26/01/2014

last stand on murder hill

What makes a good multiplayer shooter experience? Been playing them for years and only now do I ask myself that question in light of my recent experiences with Battlefield 4. Okay so its partly a game and partly an exercise in futile frustration in its current broken state but there's some intangibles here worth pondering I think.

Is it the guns? The maps? The looks? Is it the reflexes required to succeed? Is it the systems of points and scores? Is it the players? Is it the hidden hand of the developers as they quietly pull the strings behind the scenes and manipulate the on-screen action as it ebbs and flows from one murderfest to the next?

Having played so many online shooters over the years and having some very distinct opinions on which games were good and bad I now wonder what aspect if any separates them at all. Of course there are well made games and games that fall apart at the start and never get back up again but beyond that what makes a game undeniably good or bad online?

I ask this because ostensibly Battlefield 4 is pretty much the same game I've been playing for the last few Battlefield games, going at least as far back as the Bad Company games. Ostensibly the same, yet somehow lacking a certain something I can't quite nail down. It's probably one of those frustratingly vague combinations of all the above. A freewheeling blend of chaos where it all comes into play. A push and pull between control and the lack of it.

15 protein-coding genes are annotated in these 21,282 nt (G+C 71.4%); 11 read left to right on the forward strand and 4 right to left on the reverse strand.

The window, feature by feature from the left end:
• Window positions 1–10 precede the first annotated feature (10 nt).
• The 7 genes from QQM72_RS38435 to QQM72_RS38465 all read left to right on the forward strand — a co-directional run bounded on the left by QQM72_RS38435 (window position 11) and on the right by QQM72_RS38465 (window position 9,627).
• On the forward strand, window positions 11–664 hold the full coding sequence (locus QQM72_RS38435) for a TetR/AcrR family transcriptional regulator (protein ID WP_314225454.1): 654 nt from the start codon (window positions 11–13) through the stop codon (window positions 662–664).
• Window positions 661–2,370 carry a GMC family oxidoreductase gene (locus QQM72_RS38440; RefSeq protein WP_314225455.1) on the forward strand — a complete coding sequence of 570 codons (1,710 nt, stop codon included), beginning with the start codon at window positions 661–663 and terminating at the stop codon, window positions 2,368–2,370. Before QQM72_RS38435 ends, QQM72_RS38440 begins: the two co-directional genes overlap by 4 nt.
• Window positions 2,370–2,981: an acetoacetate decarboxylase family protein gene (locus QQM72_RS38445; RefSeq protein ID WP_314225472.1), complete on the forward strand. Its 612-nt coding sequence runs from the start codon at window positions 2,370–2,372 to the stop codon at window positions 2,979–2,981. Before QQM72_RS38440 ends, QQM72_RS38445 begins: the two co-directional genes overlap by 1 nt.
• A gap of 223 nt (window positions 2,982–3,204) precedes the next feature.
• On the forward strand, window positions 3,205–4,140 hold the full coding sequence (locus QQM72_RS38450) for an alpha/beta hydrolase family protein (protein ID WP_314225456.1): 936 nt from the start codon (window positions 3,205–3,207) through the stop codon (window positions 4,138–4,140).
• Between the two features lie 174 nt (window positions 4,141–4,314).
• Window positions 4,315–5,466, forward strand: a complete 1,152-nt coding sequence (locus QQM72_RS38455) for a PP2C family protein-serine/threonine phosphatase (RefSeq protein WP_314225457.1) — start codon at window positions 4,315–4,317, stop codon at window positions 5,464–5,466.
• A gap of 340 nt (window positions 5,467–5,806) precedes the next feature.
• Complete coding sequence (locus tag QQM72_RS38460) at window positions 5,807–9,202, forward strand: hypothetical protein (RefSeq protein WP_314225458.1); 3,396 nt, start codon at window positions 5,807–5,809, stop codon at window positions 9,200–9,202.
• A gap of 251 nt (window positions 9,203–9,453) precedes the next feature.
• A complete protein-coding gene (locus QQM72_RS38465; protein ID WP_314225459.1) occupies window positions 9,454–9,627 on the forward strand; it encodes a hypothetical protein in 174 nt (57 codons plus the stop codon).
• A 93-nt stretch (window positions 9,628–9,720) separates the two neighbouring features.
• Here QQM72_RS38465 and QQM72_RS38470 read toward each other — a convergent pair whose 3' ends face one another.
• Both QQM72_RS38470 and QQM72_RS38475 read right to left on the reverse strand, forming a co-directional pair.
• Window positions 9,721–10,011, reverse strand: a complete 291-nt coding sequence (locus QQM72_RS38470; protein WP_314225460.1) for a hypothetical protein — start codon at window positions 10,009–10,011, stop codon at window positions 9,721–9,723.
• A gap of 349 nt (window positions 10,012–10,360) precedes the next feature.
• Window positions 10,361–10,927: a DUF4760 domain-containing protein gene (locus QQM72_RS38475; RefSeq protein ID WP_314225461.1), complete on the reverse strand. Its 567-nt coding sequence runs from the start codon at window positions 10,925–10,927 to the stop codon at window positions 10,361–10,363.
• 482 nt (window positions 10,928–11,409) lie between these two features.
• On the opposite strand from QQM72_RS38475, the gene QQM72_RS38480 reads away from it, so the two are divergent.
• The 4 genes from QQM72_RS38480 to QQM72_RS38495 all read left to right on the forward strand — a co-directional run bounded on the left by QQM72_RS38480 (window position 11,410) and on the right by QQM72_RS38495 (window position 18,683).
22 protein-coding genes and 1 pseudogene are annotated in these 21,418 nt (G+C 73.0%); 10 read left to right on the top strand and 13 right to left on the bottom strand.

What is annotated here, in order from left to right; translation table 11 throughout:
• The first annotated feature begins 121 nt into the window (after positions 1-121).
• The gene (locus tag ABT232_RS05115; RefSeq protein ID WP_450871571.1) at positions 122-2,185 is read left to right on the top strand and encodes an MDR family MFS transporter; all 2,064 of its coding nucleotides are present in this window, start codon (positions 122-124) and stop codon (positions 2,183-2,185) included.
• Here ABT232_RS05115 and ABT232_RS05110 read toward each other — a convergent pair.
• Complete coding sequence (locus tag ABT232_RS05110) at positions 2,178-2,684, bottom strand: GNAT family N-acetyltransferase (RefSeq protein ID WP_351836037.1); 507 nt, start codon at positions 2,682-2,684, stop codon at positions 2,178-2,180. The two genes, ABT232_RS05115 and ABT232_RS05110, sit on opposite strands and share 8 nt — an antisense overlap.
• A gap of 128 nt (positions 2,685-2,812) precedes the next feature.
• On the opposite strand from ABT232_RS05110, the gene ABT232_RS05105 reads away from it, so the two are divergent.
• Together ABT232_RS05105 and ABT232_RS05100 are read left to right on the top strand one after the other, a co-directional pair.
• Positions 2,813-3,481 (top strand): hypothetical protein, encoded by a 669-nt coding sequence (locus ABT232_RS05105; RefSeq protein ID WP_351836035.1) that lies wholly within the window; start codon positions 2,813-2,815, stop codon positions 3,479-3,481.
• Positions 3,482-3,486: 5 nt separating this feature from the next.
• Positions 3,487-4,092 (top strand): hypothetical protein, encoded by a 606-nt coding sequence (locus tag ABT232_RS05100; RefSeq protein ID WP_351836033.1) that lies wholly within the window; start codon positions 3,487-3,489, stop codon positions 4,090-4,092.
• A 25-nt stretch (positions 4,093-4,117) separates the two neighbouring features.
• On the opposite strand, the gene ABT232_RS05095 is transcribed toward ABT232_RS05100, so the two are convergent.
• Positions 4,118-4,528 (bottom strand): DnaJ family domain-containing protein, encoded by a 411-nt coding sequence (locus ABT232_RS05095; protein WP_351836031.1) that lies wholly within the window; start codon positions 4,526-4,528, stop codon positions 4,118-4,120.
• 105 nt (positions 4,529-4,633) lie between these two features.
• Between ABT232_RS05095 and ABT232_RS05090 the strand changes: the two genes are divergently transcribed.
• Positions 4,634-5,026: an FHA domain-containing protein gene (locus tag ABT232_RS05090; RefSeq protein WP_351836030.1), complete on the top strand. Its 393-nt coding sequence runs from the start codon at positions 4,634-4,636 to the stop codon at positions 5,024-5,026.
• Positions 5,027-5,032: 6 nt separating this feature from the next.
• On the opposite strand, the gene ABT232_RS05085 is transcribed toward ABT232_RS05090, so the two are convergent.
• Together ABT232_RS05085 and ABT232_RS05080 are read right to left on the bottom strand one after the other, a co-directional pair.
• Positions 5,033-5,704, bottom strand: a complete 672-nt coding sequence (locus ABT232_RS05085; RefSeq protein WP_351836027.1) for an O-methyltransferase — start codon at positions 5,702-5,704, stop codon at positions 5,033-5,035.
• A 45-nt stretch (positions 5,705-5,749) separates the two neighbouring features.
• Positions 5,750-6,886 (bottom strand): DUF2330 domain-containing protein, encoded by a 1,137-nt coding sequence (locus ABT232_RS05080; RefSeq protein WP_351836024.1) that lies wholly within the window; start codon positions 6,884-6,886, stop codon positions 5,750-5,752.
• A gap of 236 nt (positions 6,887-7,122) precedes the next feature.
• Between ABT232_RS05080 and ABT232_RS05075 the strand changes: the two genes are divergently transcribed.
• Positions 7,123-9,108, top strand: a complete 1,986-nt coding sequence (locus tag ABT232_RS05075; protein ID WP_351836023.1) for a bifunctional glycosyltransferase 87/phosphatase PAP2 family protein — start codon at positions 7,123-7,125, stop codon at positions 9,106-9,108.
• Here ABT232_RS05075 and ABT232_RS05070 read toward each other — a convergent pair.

Making my last stand on murder hill (every hill's a murder hill in first person shooter online) earlier tonight I wondered how Battlefield 4 could essentially be the same as Bad Company 2 but somehow less engaging, less fun, less something something. Franchise fatigue maybe? Too many tweaks to a formula that wasn't broken in the first place? See how this is devolving into further questions? This definitely appears to be one of those topics. 

As such I doubt I'm going to get to the crux of the matter by the end of this entry. For all that these games are meticulously designed and stage-managed I don't think its entirely in the hands of the makers. Conversely the players who perhaps shape the experience as much as the developers do, well perhaps they wouldn't stick around were it not for all the unseen tinkering and manipulation behind the scenes? So maybe its some ambiguous sweet spot inbetween but who knows? Answer: not me!

Maybe Battlefield 4 is broken and I should leave it at that. Maybe the intangible is succinctly tangible after all? Have my doubts that it'll be as good as it used to be even when its fixed though. Why is that when on paper at least these games are nigh on identical? Okay no more questions, that's it. This is as deep as the rabbit hole that is my brain goes for now. Another proud moment for my brain there. Just doing its job, whatever that is exactly.